SFO Flights Still Getting Canceled - NBC Bay Area

SFO Flights Still Getting Canceled

The promise of an unwinding of flights to the Northeast proved false.



    Hurricane Irene causes many cancellations and strands passengers at San Francisco International Airport. (Published Saturday, Aug. 27, 2011)

    The promise of things getting back to normal at SFO proved false Monday.

    Dozens more flights between SFO and  the East Coast were canceled, even though most airports in the region hit by Hurricane Irene reopened.

    Airport spokesman Mike McCarron told Bay City News that five departures and 26 arrivals were canceled at SFO Monday.

    That is on top of 41 flights from SFO to the East Coast that were canceled Sunday. Flights to the New York region were also canceled out of San Jose and Oakland airports, but they fly fewer passengers.

    Airport officials said it wouldl take days to get everyone who was supposed to fly out of the Bay Area Friday, Saturday and Sunday (and now Monday) on to a flight. 

    Some passengers at SFO said they have been told it will take until Saturday or Sunday before they will be guaranteed a seat on a flight back east.

      More than 8,000 flights have been canceled nationwide because of the storm.

    Hurricane High Tech: Tracking Irene

    [BAY] Hurricane High Tech: Tracking Irene
    Tropical systems (warm-core lows) like Irene thrive in warm water environments like we're seeing off the Carolina coastline. We know that regions with warm sea surface temperatures (SSTs) and weak upper level winds can lead to rapid strengthening of tropical system into hurricanes. In recent years satellite technology like TRMM (Tropical Rainfall Measuring Mission) allows us to track and analyze these systems in ways not thought possible before. In the 'old days' we'd look at satellite imagery from space and see beautiful cloud textures, but otherwise very little of what was happening 'beneath the clouds.' This now has changed with TRMM being able to scan through the upper cloud layers to yield a "CAT-scan" like view inside the storm. Unique to this technology is being able to identify "hot towers" or overshooting cloud top features associated with strong cumulonimbus thunderstorm towers -- these features have been identified to increase shortly before the hurricane's wind speeds increase hours later and central pressure drops accordingly. Another great feature is the 'space-based' radar scans that allow us to get rainfall estimates while the storm is still well out over the ocean. Land-based radar systems really have only helped as storms near landfall. TRMM's space-based radar lets us anticipate regions of heaviest rainfall and prepare better forecasting for potential flooding down the road. Much of the technology now being employed in tropical meteorology has been designed and developed here in the Silicon Valley. This will hopefully go a long way to helping create more accurate rainfall, and wind field strength forecasts down the road.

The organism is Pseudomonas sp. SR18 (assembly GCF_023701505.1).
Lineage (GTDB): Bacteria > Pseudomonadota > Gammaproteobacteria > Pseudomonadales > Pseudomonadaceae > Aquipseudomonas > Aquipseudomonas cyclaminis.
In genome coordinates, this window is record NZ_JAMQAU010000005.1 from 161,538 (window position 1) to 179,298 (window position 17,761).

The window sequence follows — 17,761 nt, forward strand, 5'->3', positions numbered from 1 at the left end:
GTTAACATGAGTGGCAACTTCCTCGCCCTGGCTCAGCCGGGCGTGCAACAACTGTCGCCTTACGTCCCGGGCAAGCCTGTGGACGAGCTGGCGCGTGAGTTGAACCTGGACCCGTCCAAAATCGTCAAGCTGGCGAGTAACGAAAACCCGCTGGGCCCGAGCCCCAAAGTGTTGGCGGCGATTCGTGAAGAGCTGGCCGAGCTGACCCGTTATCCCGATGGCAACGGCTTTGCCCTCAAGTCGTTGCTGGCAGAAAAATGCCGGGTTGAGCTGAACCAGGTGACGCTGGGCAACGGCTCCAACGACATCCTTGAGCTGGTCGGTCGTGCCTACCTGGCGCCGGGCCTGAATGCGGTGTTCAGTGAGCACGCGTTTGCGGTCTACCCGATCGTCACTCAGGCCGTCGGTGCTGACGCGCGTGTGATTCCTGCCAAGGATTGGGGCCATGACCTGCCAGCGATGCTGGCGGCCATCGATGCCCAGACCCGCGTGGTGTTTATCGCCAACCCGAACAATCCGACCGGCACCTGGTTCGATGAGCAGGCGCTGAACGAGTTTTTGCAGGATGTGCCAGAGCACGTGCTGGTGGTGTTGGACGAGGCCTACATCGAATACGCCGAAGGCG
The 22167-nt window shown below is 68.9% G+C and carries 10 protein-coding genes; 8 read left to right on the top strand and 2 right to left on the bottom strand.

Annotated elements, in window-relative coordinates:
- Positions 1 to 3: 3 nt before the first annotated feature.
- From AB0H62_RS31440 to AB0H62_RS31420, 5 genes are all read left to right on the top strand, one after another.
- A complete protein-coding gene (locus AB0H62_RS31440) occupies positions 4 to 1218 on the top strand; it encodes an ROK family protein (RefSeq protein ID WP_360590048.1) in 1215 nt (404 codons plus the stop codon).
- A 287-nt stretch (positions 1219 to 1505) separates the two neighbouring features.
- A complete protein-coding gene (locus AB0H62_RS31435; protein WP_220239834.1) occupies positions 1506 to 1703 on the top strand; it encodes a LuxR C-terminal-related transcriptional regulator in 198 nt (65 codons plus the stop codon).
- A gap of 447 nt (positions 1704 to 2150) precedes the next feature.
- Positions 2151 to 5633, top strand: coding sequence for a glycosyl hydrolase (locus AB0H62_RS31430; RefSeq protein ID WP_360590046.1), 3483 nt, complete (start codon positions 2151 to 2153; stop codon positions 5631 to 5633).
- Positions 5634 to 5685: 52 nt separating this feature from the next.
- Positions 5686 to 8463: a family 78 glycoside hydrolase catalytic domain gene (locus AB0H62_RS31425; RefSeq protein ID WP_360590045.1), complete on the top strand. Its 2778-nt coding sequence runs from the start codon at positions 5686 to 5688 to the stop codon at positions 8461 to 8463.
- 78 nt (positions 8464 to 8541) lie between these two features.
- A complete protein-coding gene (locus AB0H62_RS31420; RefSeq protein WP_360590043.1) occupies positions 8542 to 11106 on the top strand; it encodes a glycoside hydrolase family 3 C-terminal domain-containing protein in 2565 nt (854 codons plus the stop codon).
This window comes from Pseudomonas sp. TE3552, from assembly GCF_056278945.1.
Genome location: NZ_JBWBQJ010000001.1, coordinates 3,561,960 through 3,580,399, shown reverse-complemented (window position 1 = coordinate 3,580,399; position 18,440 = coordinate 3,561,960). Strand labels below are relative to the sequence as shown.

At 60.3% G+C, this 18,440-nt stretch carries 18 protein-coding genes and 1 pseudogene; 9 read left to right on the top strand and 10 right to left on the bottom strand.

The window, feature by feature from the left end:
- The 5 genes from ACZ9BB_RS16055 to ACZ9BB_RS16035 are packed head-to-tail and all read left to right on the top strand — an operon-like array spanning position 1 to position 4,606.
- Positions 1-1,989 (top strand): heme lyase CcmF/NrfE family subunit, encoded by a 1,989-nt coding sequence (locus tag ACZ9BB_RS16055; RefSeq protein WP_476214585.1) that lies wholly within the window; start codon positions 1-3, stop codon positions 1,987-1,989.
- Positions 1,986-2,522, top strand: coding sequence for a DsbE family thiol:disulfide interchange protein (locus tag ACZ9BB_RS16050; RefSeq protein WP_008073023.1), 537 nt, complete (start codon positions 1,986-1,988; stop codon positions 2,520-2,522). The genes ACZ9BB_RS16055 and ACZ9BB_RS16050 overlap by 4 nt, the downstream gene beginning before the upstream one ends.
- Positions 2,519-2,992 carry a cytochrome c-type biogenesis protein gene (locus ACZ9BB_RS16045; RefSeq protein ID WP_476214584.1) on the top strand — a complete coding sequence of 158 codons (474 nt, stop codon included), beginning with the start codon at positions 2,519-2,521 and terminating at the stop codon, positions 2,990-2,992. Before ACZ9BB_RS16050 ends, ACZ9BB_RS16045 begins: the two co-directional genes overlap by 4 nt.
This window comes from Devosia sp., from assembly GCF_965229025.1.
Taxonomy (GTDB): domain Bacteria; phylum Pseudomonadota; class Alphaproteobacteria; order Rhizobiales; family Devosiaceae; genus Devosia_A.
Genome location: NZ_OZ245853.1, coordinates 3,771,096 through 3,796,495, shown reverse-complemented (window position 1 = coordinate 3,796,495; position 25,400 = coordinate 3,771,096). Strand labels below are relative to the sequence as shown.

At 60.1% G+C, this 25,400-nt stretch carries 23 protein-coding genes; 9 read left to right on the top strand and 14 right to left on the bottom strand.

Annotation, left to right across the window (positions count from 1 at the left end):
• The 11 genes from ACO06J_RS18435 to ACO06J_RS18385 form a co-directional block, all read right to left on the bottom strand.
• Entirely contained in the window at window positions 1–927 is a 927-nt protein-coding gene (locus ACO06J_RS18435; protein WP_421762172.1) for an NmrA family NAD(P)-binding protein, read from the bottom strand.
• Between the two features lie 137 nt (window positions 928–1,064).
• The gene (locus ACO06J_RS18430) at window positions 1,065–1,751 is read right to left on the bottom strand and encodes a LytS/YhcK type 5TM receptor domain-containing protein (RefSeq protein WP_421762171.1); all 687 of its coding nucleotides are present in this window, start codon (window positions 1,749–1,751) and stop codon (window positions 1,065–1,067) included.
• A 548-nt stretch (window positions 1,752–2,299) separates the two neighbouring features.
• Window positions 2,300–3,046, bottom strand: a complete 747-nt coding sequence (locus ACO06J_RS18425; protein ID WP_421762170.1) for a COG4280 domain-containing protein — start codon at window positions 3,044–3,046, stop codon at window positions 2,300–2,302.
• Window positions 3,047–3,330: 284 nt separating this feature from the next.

(Published Saturday, Aug. 27, 2011)

    A JetBlue executive in New York City said the airline hoped to resume flights at John F. Kennedy and La Guardia airports by Monday afternoon. Other airlines followed suit.

    The FAA advised passengers headed to the east coast to monitor the status of all flights and check directly with their airlines for any flight delays or cancellations.